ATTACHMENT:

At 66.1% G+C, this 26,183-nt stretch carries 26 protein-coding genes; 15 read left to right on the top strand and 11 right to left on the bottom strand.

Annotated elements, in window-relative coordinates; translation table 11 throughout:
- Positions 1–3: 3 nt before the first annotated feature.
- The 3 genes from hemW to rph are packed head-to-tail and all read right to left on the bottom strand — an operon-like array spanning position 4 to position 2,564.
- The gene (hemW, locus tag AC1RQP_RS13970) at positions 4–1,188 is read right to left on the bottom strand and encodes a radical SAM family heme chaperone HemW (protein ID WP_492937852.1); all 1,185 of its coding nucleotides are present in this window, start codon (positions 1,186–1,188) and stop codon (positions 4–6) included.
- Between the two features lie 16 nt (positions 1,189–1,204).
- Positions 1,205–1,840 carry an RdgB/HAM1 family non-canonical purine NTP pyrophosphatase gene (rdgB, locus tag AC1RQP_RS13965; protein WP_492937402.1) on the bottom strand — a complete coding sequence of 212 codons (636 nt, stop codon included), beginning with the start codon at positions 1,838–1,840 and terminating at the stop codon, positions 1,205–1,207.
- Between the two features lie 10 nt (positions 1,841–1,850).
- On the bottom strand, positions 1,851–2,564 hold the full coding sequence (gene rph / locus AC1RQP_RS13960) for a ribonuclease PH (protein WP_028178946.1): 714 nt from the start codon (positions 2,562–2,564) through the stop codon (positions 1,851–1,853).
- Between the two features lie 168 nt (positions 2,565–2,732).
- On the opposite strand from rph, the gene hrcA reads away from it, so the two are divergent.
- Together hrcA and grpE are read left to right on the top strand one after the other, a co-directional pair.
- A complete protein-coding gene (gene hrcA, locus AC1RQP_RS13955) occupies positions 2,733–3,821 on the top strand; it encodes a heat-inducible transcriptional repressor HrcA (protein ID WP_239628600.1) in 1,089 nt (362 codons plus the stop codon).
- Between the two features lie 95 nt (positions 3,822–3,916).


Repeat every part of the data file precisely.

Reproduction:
At 66.1% G+C, this 26,183-nt stretch carries 26 protein-coding genes; 15 read left to right on the top strand and 11 right to left on the bottom strand.

Annotated elements, in window-relative coordinates; translation table 11 throughout:
- Positions 1–3: 3 nt before the first annotated feature.
- The 3 genes from hemW to rph are packed head-to-tail and all read right to left on the bottom strand — an operon-like array spanning position 4 to position 2,564.
- The gene (hemW, locus tag AC1RQP_RS13970) at positions 4–1,188 is read right to left on the bottom strand and encodes a radical SAM family heme chaperone HemW (protein ID WP_492937852.1); all 1,185 of its coding nucleotides are present in this window, start codon (positions 1,186–1,188) and stop codon (positions 4–6) included.
- Between the two features lie 16 nt (positions 1,189–1,204).
- Positions 1,205–1,840 carry an RdgB/HAM1 family non-canonical purine NTP pyrophosphatase gene (rdgB, locus tag AC1RQP_RS13965; protein WP_492937402.1) on the bottom strand — a complete coding sequence of 212 codons (636 nt, stop codon included), beginning with the start codon at positions 1,838–1,840 and terminating at the stop codon, positions 1,205–1,207.
- Between the two features lie 10 nt (positions 1,841–1,850).
- On the bottom strand, positions 1,851–2,564 hold the full coding sequence (gene rph / locus AC1RQP_RS13960) for a ribonuclease PH (protein WP_028178946.1): 714 nt from the start codon (positions 2,562–2,564) through the stop codon (positions 1,851–1,853).
- Between the two features lie 168 nt (positions 2,565–2,732).
- On the opposite strand from rph, the gene hrcA reads away from it, so the two are divergent.
- Together hrcA and grpE are read left to right on the top strand one after the other, a co-directional pair.
- A complete protein-coding gene (gene hrcA, locus AC1RQP_RS13955) occupies positions 2,733–3,821 on the top strand; it encodes a heat-inducible transcriptional repressor HrcA (protein ID WP_239628600.1) in 1,089 nt (362 codons plus the stop codon).
- Between the two features lie 95 nt (positions 3,822–3,916).